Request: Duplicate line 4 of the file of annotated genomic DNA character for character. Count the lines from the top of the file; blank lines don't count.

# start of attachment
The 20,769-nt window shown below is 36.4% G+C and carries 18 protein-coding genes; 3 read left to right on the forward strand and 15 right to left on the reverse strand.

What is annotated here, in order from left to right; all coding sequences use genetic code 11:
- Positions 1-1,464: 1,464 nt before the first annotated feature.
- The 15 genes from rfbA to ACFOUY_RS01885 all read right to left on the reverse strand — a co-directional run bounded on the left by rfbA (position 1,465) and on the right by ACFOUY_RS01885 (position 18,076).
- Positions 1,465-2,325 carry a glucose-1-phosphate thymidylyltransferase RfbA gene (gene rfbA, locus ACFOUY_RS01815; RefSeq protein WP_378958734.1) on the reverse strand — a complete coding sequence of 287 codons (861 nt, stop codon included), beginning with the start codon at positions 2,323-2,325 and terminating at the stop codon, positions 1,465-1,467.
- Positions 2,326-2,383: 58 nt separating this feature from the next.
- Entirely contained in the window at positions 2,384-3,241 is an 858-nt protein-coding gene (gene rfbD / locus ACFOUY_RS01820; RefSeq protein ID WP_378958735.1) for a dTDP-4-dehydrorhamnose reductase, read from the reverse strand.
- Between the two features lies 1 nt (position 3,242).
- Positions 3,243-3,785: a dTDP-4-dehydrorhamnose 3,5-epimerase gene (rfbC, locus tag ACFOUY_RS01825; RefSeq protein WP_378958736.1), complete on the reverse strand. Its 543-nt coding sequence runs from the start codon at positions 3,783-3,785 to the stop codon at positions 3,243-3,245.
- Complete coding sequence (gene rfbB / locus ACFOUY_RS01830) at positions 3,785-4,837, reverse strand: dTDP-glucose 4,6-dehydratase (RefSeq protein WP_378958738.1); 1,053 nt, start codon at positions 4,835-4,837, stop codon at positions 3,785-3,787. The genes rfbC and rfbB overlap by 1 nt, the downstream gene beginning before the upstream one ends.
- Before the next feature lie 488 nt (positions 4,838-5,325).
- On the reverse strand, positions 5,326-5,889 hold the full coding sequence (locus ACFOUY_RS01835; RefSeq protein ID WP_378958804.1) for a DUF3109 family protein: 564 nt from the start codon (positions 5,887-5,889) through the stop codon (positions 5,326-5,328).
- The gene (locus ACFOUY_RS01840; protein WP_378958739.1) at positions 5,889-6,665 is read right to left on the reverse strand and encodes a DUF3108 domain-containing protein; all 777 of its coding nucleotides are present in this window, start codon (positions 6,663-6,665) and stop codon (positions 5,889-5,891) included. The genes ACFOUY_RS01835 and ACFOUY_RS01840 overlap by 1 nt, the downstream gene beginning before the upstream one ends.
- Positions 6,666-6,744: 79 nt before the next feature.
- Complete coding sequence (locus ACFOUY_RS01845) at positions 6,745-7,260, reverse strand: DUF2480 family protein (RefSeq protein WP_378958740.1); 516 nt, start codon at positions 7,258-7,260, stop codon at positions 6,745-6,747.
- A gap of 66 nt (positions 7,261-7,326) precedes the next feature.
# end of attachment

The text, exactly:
- The 15 genes from rfbA to ACFOUY_RS01885 all read right to left on the reverse strand — a co-directional run bounded on the left by rfbA (position 1,465) and on the right by ACFOUY_RS01885 (position 18,076).